Managing depression as a chronic disease

A model of practice in which patients seek help only when they deem it necessary is not appropriate for an episodic but lifelong condition that affects hope and volition, reduces compliance, and predisposes to suicide. Would it be better managed by a chronic disease management model like that used for diabetes? But even that is difficult. Consider a person recovering after 12 months of despair, loss of energy, weight loss, and insomnia. At the point of recovery, few doctors would want to broach the issue of chronicity, and few patients (we used to think) would want to hear about it. Yet if the diagnosis was diabetes there would be instant discussion of the chronic nature of the disorder and the steps needed to manage it.

Wagner et al described a model for the management of chronic disease and gave examples of the changes to usual practice needed.19 Katon et al have applied this model to depression to prevent chronicity and relapse, the principal determinants of burden.20 There seem to be four components.

Practice reorganisation—Establish a register of cases and proactively organise consultations, seeing people frequently during an acute phase and less frequently during remissions.

Patient education—Use booklets, videotapes, and family consultations to educate patients and their families about the signs and symptoms of depression, about antidepressant drugs, about psychological approaches to aid recovery, and about early warning signs that herald relapse.

Expert systems—Have clinical practice guidelines for diagnosis and for management of acute episodes, maintenance, and relapse. Establish criteria for specialist consultation and for sharing care with psychologists and nurses.

Computer support—Produce a package that records treatment and outcome measures and flags when progress is not as expected.

Does this work?

Enhanced treatment of acute episodes in accord with the Wagner criteria produced better outcomes in depressive patients treated in primary care, but a year later the outcomes were no better than with usual care.21 The authors concluded that continued enhanced care was required, which is not surprising given the chronic nature of the disorder. Is this feasible? Quite apart from the burden of disease, persistence of chronic conditions produces direct treatment costs. People with depression generate twice the healthcare costs of other primary care attenders, high even after the impact of comorbid conditions is controlled.22 Proactive care costs more than usual care, but the cost per patient successfully treated is lower, and the cost effectiveness higher, than for patients given usual care.23 Proactive care for people with subsyndromal depression was not found to be cost effective, which means that the cost profiles of strategies for maintenance and prevention of relapse need to be improved,24 perhaps by consultations by ancillary staff or by interactive voice response telephony, and compared with the gains possible from use of funds for other conditions.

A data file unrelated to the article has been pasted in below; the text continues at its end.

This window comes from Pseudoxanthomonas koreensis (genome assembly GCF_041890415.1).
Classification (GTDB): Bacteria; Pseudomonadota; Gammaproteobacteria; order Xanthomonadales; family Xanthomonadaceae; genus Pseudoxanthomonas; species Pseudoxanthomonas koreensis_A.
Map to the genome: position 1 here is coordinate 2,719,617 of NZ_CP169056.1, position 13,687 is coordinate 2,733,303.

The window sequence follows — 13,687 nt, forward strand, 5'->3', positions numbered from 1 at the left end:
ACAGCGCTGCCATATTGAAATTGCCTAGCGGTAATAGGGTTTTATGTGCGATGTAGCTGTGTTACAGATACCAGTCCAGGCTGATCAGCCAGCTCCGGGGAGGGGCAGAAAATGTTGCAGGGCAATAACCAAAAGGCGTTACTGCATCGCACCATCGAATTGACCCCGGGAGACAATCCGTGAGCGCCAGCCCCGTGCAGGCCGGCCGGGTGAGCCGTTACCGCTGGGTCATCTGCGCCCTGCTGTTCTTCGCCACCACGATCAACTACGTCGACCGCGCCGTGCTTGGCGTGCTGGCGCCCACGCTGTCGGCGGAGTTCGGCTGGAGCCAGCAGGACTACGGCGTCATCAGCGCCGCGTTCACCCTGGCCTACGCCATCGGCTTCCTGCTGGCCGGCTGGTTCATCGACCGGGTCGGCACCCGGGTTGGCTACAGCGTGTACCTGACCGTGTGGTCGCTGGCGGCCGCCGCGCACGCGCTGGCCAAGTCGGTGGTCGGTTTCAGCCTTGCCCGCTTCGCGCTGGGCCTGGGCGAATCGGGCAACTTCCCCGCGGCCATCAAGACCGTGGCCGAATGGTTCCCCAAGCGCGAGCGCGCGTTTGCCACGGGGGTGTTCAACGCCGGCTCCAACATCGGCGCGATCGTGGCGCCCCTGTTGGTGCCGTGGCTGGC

Is being so proactive fair?

Managing depression as a chronic disorder raises three questions for which there are no conclusive answers. Firstly, how do patients respond when told their disease is likely to recur? Many doctors are concerned that telling people the true prognosis will cause their depression to worsen. This belief seems to be widely held and certainly needs research. At this centre we have begun to be more honest with people about their prognosis. This takes time, but we have had no complaints and compliance has improved. “This is the first time I have understood the importance of treatment,” is the usual response we get from patients. People have a right to the truth.

Secondly, how do you identify the people likely to relapse? About half of a community sample of people who have recovered from depression will relapse within a year, and most will relapse within two years. Clinical practice guidelines suggest that maintenance treatment be deferred until the second or third episode. 25 26 People seldom seek help for their first attack of depression, only for subsequent attacks, although good interviewing and good rapport may be required to elucidate the earlier episodes. The first treated episode is often the third or fourth actual episode. Again research is needed.

Lastly, how do we know that a proactive chronic disease model is better than the present “laissez-faire” model. We, like the Seattle group,20 have adopted a proactive approach to management of current illness. When people do not take their drugs, implement their pleasant event activities, use problem solving, or attend for appointments we ask why. Whether such proactive care works in the longer term is simply unknown, and research is needed. However, we think anything is better than leaving patients to languish at home, too dysphoric and anergic to seek help.

Depression and diabetes are alike in burden, and both have chronic courses marked by periods without symptoms and by occasional emergencies. The UK prospective diabetes study showed the effectiveness of intensive follow up in preventing long term complications in diabetic patients.27 There has been no equivalent study in depression, and, given the promise of the work by the Seattle group, the time is ripe for such a long term prospective study. We must encourage research into efficient strategies for long term treatment and prevention of relapse in depression. After all, it is the largest single cause of disability in the world.


  • Competing interests None declared.